Employers in the further education sector have denied holding back on introducing new pay scales that would bring lecturers’ pay in line with school teachers.
Last week, the Universities and Colleges Union (UCU) released a list of 106 colleges that hadn’t implemented a two-year-old national agreement on shorter pay scales, enabling quicker progression up the career ladder.
Barry Lovejoy, head of further education at UCU, called on colleges dragging their heels to enter into “meaningful and realistic” discussions with the union.
“More than 60% of UCU members work in colleges which have agreed to implement this deal, and the union seeks equal pay for all our members. It is time for these 106 colleges to quit stalling and get moving,” he said.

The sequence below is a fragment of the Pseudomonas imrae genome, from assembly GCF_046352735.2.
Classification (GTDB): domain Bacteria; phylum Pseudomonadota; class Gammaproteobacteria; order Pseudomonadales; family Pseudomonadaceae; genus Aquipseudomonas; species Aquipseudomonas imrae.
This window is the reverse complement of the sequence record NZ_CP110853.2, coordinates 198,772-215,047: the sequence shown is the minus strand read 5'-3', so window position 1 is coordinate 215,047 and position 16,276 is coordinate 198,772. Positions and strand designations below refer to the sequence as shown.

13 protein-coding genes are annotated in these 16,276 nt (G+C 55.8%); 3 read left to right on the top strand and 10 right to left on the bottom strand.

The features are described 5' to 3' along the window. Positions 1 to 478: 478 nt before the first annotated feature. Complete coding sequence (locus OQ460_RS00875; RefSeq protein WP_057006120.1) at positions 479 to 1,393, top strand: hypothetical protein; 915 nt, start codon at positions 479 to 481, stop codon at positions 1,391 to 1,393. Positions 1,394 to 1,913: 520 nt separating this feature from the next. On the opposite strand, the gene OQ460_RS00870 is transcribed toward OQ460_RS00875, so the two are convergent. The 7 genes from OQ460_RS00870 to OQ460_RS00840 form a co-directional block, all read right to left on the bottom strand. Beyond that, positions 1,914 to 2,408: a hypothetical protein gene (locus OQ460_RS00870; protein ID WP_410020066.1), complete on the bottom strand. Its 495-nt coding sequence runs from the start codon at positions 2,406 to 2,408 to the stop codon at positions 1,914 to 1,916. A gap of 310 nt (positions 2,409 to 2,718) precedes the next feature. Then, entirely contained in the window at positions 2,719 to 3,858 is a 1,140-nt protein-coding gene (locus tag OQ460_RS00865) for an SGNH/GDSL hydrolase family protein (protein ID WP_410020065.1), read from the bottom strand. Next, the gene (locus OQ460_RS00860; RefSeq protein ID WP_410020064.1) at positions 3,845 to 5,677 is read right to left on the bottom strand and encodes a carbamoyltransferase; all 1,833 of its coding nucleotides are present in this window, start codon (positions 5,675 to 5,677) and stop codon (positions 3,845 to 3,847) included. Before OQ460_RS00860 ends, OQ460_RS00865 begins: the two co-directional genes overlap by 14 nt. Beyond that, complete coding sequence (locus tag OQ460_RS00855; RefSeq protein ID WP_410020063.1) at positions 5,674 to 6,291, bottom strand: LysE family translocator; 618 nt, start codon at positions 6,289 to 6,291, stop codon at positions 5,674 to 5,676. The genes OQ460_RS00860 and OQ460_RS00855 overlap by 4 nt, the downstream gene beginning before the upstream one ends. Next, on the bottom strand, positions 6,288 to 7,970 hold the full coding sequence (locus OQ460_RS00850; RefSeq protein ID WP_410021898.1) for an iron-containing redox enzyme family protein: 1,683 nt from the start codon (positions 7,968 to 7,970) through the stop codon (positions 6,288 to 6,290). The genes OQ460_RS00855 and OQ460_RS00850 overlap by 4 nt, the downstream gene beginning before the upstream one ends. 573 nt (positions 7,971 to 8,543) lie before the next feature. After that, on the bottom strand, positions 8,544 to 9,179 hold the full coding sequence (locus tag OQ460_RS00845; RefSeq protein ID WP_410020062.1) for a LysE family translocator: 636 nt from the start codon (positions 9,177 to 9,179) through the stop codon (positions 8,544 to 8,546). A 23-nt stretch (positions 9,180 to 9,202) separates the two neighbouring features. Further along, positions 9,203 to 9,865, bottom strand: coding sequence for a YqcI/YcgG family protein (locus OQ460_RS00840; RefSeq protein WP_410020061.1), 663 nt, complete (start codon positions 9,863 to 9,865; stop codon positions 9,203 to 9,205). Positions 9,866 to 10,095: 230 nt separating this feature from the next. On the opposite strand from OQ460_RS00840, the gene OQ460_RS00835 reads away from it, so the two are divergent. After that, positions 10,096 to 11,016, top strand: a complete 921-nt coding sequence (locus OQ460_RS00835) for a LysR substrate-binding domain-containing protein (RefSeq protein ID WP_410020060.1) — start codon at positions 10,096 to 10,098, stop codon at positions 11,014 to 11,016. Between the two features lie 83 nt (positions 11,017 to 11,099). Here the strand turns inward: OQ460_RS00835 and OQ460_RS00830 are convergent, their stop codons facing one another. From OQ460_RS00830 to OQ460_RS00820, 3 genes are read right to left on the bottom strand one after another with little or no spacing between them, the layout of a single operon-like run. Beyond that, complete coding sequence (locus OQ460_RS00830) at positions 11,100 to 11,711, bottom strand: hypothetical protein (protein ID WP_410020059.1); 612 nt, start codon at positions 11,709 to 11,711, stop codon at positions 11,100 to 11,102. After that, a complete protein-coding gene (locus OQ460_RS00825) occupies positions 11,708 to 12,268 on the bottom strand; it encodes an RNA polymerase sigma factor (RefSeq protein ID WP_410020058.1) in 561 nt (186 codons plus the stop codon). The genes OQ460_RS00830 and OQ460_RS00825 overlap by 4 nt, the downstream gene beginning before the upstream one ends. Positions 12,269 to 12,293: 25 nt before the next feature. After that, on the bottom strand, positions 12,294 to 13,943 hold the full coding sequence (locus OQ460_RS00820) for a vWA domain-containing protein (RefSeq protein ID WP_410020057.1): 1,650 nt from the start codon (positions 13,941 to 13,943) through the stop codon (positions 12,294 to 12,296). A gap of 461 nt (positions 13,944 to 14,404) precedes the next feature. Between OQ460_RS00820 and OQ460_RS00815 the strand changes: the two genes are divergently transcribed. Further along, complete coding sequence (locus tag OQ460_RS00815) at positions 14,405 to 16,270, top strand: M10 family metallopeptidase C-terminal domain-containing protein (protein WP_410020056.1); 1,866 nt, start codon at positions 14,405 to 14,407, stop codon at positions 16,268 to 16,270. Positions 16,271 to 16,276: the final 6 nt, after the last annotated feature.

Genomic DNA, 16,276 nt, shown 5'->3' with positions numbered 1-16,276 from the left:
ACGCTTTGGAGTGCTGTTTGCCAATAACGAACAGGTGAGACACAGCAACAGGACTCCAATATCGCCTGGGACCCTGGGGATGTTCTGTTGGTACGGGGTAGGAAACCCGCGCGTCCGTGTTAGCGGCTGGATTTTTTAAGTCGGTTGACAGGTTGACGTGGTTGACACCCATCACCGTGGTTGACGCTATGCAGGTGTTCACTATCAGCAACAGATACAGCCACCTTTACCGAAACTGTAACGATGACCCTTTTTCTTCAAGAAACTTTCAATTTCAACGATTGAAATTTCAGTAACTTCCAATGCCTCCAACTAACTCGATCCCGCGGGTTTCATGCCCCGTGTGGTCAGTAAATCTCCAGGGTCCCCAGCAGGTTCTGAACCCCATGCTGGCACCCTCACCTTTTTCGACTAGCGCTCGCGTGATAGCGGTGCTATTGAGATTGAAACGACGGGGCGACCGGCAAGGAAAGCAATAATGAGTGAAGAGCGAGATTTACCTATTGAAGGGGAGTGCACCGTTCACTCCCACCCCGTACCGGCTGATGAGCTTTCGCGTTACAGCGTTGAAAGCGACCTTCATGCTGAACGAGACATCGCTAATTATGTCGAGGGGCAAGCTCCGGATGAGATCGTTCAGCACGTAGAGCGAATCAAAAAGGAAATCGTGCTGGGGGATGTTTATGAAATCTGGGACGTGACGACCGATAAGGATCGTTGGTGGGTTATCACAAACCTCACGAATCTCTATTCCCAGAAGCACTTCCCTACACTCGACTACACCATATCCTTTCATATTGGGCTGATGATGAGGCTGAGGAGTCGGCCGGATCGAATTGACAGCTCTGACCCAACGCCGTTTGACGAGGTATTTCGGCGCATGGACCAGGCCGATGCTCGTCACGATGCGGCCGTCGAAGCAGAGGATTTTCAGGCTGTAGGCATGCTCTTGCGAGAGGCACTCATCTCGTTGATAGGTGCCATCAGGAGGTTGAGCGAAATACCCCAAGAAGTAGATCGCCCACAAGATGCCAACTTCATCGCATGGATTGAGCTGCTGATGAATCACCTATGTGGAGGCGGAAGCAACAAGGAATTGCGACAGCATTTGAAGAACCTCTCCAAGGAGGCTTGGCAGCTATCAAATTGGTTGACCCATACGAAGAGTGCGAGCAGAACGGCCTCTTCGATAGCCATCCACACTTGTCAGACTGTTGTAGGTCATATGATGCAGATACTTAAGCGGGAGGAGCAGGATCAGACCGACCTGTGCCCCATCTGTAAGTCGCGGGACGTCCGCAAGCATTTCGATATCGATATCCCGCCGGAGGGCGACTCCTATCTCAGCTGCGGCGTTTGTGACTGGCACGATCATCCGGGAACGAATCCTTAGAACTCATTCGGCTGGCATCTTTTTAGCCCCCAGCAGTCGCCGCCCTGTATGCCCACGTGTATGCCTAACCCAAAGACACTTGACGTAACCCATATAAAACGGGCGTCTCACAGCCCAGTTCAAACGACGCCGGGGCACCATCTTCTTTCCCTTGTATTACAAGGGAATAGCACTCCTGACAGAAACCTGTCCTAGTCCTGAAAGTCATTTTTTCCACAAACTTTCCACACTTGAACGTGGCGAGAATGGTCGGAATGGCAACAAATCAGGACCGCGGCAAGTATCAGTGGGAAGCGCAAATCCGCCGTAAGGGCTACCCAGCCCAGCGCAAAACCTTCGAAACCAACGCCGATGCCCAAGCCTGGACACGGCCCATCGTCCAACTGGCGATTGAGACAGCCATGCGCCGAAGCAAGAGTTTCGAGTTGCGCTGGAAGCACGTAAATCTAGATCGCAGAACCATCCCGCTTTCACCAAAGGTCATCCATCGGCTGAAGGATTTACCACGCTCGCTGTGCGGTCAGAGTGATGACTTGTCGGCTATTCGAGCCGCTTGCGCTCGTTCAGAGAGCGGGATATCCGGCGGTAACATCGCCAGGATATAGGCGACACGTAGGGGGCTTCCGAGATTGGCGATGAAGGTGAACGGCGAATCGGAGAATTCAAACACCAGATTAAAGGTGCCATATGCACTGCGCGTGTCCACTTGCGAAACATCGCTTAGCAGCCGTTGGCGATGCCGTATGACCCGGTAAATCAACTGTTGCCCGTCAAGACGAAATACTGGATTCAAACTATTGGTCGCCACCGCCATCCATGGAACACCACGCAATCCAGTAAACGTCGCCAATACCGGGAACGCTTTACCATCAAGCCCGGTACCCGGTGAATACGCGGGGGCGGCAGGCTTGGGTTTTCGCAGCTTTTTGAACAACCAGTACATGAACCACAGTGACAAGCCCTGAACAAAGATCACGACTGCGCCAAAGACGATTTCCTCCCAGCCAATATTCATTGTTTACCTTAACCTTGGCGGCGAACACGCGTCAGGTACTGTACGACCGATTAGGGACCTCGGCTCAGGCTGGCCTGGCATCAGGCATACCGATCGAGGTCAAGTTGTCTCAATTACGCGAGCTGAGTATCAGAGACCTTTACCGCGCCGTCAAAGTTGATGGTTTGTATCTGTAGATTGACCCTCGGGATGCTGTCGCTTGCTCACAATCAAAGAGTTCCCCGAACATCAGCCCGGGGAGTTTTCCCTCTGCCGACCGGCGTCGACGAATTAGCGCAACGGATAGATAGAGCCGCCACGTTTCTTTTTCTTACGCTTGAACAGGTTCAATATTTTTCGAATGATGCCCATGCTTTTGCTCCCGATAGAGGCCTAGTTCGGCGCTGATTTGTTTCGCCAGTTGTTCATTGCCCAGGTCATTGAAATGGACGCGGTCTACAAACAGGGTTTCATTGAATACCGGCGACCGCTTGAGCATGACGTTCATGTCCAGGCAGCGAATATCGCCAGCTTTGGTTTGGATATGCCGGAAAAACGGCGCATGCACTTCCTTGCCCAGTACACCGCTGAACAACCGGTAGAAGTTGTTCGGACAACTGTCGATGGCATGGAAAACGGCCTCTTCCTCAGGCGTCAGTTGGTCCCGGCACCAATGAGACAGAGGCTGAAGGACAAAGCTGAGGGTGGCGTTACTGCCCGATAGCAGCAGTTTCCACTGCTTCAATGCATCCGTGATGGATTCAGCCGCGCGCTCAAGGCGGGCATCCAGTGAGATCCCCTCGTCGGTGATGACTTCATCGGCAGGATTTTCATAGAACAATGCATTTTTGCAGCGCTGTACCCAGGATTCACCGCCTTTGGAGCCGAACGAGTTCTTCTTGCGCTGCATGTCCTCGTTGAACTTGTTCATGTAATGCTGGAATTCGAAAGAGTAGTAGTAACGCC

But the Association of Colleges, which represents colleges in England and Wales, said the union’s comments were “premature”.
Sue Dutton, deputy chief executive of the association, said: “Colleges have determinedly recognised that their hard working and dedicated staff deserve pay parity with their colleagues in schools. Colleges are not stalling, they are simply being sensible about the financial situation in which they find themselves.”
The remaining colleges are likely to start discussions on the pay structures in the New Year, Dutton said.